Christina's coding
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The Journey to Coding

Introduction

Most people never get past their first 100 days of learning to code. I'm trying!

How This Works

This blog that charts my first steps, links I liked, and how I felt. When you feel stuck, I hope it helps you move along more quickly

Who I am

In 2020, I joined Hack Club, a nonprofit that helps high schoolers start after-school computer clubs. My job is Chief Operating Officer, which means I work directly with the founder. When hired, I was the only non-technical person on the team. In fact, I didn't even know what HTML was. Often, in working with others, I couldn't understand what they were saying.

Background

Growing up in the early 1990s, no one in my NJ town had computers or internet access. The school tech club was all boys. I never learned even how to type.

My senior year in high school in 1995 (on right). No phones or devices

Today, fewer than .5% of the human population can code. Fewer than half of schools even try to teach any tech.

My Goals

  1. Deeply understand computers and the internet
  2. Learn to code so I can build and do more amazing stuff
  3. Chronicle my learning journey
  4. Share so others can do the same.

Can I do it? Let's go!


Beginner Goals

Here are the most important things I learned in the first 3-4 months of becoming technical. Codecademy supported me in learning html/css basics, but Hack Club helped me learn the rest

Early 2019

In 2019 I built my first html website after meeting Hack Club founder and feeling curious about coding. I went through Hack Club's How to Build a Personal Website workshop on Hack Club's website. Had zero idea what I was doing. Didn't know what html was; how the internet started. Who built all this internet infrastructure???? I needed context and love reading so fortunately one afternoon at Barnes and Nobles I purchased "The Innovators", a nonfiction book that tells the story of the people behind the computer/internet. Suddenly, I saw the internet not as something from space, but rather as the result of humans building and experimenting over hundreds of years.

Following Hack Club's tutorial, I build a website in repl.it but then I gave up and did other things for a year. Felt like i couldn’t do it. Or worried it would take to long. Forgot about it.

Spring 2020

Decide I want to give coding another try

April

May

May 24th

Loving going thru codeacademy while simultaneously building my site. This morn I created tab links at the top of my site that will allow me to click on them and go somewhere else on the site.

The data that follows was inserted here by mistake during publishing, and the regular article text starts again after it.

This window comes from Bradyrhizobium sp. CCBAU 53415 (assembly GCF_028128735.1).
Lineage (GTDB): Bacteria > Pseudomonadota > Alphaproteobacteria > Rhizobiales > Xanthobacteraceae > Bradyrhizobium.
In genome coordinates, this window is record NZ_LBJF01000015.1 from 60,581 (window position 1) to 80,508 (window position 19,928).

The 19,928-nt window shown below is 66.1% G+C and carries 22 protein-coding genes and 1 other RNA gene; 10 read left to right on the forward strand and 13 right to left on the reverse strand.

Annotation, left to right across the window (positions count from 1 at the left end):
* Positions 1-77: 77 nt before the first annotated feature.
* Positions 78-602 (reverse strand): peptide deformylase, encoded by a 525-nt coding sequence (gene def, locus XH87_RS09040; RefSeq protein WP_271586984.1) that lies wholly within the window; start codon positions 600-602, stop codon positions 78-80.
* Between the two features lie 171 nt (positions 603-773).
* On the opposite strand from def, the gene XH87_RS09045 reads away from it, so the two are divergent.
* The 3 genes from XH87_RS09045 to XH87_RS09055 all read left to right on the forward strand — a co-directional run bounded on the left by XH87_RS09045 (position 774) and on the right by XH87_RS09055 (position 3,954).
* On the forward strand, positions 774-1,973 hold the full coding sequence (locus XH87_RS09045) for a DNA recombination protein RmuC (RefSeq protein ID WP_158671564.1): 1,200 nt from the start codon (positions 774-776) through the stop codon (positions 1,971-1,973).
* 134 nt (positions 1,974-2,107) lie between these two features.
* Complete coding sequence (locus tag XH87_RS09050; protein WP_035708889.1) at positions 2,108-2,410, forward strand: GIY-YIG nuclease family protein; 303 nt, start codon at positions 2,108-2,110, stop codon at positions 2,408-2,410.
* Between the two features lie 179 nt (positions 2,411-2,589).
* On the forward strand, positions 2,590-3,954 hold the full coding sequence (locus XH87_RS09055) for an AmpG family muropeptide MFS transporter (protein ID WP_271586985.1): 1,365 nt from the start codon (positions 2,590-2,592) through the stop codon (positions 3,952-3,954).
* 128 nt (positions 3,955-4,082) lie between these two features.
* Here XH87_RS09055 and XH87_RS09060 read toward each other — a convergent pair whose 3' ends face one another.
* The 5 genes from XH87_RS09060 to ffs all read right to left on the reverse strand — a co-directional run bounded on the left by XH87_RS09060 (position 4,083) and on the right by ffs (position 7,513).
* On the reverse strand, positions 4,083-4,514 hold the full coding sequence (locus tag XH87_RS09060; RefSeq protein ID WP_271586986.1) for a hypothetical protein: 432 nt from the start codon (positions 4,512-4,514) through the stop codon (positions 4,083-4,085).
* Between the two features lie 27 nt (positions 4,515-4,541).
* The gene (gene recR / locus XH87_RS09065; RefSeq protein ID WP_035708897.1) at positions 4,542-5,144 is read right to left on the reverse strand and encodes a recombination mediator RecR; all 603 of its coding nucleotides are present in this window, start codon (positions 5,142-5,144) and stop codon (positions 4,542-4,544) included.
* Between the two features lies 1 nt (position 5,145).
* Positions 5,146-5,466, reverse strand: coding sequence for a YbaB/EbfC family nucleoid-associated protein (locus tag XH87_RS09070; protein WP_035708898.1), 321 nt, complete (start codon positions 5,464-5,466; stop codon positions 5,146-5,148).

Christina's top 10 Still hitting questions, like my push to github isn’t uploading my active website. I slacked my expert friend w this question. Without that, not sure how I would have figured it out. Also, my daughter and i posted on our town listserve that we’d build you a website for $50, and we got a client. Having this pressure will be awesome.

Still struggling w divs but adding them to my site. My main worry atm is how will i remember all this. When will it become second nature. Also, my code is getting so long-- i’m struggling to not feel overwhelmed by it.

Do you ever want to just code all day? It’s kind of addictive!

May 26

Found this list of all tags by Mozilla

June

More updates coming soon! I am busy learning to code atm

Summer 2020

July

done!


  • Built christina.cool/parents This was a way to implement some stuff I'd learned in codecademy, including Divs and Tables. Shared it w friends. This is the first "real" thing I've built and while it's not useful, it's really important to have the confidence to build and share projects as a way to push myself to keep going. Sharing publicly matters a lot. On the ship
  • Built a fundraiser presentation for a donor and got live advice from a talented webdesigner (Lachlan) that pushed me. I also learned to 2 things: two use Hack Club's font, and to pull the colors and a graphic from another website and put it in my own. I also shared the website on a call with colleagues at Hack Club, which was fantastic. Having a community to share the milestone moments of coding is really important. Presenting that made me feel amazing, and motivated me to keep going. This was a private fundraising doc, so I can't share it :(
  • Watched a Hack Club ama presentation with Dylan Field, founder of Figma, and saw a bunch of students using Figma, which inspired an idea in me that one day i could create my own designs for my sites, and not rely on others images existing on website. This is unlocking a creativity in me that I'm excited to explore.
  • August

    I'm coming to the end of my self-described "beginners' stage and I'm testing that I can apply my knowledge and finding some gaps. Overall, my emotional state is excited: I feel encouraged that I'm learning because I know now how to build and publish websites for the world to see, and I see very clearly what I've learned (html basics plus a little styling) and I see the next stages of my learning, which is tables and forms and more styling like how to publish photos. When I look at basic website code, I understand it. once I master this, I'll move onto javascript-- there, I'm excited to start working with databases.

    Couple additional points: there are